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## “TIS-100” – SEQUENCE REVERSER (SEGMENT 42656)

TIS-100 index

Solution for the most ridiculous achievement: NO_MEMORY, or reversing a list without using a stack memory node. This will probably be the longest post of the series. We need to read in the whole list to be able to reverse it, so where are we going to keep the numbers if we can’t use a memory node? Well, I guess the only option is to store them in the execution units!

The overall flow of the program looks like this: 1. Data is passed along the snaking path from input to output, always forward.
2. The elements of the list are passed along the line and stored in the first unoccupied numbered unit they reach. So if the list is [22, 84, 98, 43, 96], then 22 will be stored in unit 1, 84 in unit 2, and so on. (There are five of these units because the maximum length of a list in the test data is five; there’s room for one more in the layout if it was necessary.)
3. Once we’ve done this, we’ve already reversed the list: the last element in the list is the one closest to the output, and the first element in the list is the one farthest away!
4. Now all we have to do is output the reversed list like a train: every number moves forward one unit until they reach the end. The input unit’s job is simple: when it reads in a list value, it sends it along, and when it reaches the end of the list, it sends out two special signal values, 0 followed by -1. More on this later. The code for each of the five numbered storage units is exactly same, except for the directions they read and write data from. They all start with a value of 0 in `BAK` at the start of every list cycle. There are basically two different states they go through: read/pass (step #2 in the list above) and flush (step #4).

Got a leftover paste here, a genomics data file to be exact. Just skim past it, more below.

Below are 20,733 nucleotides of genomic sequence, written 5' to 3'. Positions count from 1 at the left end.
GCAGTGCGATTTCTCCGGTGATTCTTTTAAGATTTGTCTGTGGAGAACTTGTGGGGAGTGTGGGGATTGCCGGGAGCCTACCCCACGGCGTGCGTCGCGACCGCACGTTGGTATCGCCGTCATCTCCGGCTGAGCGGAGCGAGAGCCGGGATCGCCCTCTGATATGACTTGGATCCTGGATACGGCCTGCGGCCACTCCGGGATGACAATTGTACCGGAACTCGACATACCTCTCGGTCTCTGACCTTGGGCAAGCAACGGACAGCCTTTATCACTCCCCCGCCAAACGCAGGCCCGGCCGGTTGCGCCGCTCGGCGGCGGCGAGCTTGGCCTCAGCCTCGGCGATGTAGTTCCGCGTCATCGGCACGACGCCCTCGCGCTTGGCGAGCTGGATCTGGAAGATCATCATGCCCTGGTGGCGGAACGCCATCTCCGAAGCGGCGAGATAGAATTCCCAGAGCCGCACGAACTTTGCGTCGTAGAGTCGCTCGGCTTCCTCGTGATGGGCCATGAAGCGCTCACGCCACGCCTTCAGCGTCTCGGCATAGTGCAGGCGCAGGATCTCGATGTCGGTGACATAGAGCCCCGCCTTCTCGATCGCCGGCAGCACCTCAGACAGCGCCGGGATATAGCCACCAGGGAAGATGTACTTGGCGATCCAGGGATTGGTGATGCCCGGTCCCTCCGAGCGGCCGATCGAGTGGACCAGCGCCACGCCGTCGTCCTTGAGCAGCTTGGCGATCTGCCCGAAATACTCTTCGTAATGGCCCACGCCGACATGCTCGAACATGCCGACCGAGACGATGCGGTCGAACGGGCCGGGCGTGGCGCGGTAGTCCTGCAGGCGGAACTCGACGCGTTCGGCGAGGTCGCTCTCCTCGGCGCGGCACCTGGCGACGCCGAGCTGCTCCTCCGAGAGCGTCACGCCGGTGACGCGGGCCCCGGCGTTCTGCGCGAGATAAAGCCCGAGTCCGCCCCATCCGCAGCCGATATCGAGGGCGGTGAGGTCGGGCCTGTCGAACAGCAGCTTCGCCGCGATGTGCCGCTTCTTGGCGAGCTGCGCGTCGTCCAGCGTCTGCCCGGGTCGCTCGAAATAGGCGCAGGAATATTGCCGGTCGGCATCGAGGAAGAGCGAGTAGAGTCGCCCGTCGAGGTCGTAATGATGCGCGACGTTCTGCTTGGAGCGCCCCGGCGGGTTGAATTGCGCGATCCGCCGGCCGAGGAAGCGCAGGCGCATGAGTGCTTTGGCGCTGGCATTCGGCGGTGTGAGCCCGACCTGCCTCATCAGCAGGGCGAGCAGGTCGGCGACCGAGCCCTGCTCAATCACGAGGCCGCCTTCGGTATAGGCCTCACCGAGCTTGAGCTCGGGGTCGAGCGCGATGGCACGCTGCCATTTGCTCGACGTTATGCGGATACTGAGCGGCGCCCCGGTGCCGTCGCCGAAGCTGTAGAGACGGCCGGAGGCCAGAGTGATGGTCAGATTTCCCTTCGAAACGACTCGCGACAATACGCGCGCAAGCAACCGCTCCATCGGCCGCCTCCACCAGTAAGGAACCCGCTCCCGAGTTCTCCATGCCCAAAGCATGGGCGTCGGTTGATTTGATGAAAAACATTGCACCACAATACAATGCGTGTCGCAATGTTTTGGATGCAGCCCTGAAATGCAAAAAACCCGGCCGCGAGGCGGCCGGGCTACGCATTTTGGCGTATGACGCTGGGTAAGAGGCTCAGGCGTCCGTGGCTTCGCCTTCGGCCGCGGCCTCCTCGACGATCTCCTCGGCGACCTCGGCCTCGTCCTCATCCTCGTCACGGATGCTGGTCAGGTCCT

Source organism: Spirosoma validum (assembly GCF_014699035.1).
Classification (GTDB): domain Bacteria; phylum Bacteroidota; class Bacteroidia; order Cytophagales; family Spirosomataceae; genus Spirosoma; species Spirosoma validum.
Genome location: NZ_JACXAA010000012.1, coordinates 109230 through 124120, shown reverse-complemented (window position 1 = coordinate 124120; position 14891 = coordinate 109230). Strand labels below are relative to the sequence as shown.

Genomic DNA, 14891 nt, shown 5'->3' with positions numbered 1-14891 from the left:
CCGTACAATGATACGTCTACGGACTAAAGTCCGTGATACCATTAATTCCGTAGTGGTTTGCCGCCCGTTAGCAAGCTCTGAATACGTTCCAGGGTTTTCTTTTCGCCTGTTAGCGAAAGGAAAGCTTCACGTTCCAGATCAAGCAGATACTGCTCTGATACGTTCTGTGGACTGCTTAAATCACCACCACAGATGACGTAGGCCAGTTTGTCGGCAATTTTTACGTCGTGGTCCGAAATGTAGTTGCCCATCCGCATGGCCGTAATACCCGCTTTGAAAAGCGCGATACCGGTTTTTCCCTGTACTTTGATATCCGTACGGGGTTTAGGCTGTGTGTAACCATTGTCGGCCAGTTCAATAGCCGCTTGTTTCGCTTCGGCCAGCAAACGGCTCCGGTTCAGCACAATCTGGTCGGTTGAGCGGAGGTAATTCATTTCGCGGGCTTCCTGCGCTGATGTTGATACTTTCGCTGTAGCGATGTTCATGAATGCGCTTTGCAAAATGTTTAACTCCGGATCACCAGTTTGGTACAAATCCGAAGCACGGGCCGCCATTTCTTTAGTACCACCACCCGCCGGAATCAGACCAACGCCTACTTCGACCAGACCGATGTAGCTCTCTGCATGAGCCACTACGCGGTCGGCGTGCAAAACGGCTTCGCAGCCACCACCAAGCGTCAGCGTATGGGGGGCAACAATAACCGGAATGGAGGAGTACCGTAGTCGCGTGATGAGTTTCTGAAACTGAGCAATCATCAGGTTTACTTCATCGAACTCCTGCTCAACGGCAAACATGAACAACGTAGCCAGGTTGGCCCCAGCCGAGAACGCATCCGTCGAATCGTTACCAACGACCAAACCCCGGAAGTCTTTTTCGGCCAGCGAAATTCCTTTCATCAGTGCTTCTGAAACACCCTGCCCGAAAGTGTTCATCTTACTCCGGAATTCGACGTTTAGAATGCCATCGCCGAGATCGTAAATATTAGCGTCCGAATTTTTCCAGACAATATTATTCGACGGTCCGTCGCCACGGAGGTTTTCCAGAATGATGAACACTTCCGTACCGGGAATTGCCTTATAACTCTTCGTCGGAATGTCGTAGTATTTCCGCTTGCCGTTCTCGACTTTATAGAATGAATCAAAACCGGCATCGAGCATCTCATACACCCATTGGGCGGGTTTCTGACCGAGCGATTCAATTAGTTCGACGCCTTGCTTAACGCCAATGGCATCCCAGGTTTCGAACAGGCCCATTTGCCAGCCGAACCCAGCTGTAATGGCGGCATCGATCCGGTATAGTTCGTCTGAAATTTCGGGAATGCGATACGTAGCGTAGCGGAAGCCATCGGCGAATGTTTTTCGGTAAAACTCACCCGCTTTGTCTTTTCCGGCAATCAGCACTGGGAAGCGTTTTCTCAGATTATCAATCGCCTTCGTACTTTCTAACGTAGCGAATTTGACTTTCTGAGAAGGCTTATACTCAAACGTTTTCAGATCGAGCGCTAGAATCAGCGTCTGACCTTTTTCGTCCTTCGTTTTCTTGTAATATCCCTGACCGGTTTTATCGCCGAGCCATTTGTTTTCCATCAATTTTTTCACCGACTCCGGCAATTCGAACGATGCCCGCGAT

In the read/pass state, they read in a value and check it. If the value is positive, that means it’s a number the unit has to store, so the first thing the unit does is `SWP` in the value from `BAK` and see if it was already storing a number. If `BAK` was 0 and it wasn’t, then it just saved a number to `BAK`, so everything’s done and we can restart the read/pass cycle. Otherwise, it `SWP`s the number it just read back out and passes it along to the next unit.

So as the flushing begins, we can see that unit 1 has the first value of the list, 22, stored in `BAK`, unit 2 has 84, and unit 3 has 98: If the unit reads in a value of 0 during the read/pass state, that’s the signal to start flushing (see earlier, when the input unit passes a 0 and a -1). The first thing a unit does when entering the flush state is pass that 0 signal along to the next unit; the 0 is fed along until it reaches the output unit, which throws it away. More on this later.

After that, the unit then `SWP`s out its stored value in order to pass it along. This instruction has a second vital purpose: since the flush signal of 0 was still in `ACC`, that 0 gets swapped into `BAK`, initializing the unit for the next read/pass cycle.

At this point, the unit enters a loop of passing its `ACC` value to the next unit and then reading a value from the previous unit into `ACC`. This continues until it passes out a negative number, after which the unit resets itself to the start of the read/pass cycle. Remember how the input unit’s flush signal is a 0 followed by a -1? That -1 is the last car of the train, used by every unit to know when the list is over: Here we can see the list queueing up, with -1 at the rear.

The output unit will first receive the number 0 (the flush signal), followed by all the values of the list in reverse order, followed by the -1 at the very end. So the code for this is very easy: If the value is positive, it sends it out. If the value is 0, it throws it away. And if the value is negative, it outputs a 0, because that means we’re at the end of the list. And that’s it!

Now, there is one more tricky bit here: there are five storage units, so what happens when the list we’re reversing has less than five numbers? Let’s see what happens when the list is only one number, .

In that case, when the flush signal of 0 is sent out, unit #1 be storing 38, but the value of `BAK` in the other four will all be the initial value, 0: The empty units that are holding on to 0s will behave in exactly the same way as units with values: they’ll swap in the contents from `BAK` and pass that forward. So in this case, the train will start with a bunch of 0s: Now, remember how the output unit throws away values of 0 it receives? That applies to these leading 0s too! So it’ll strip away all that crud until it reaches the first value of the list: 38. Which is exactly what we want.

That wasn’t so hard, was it?!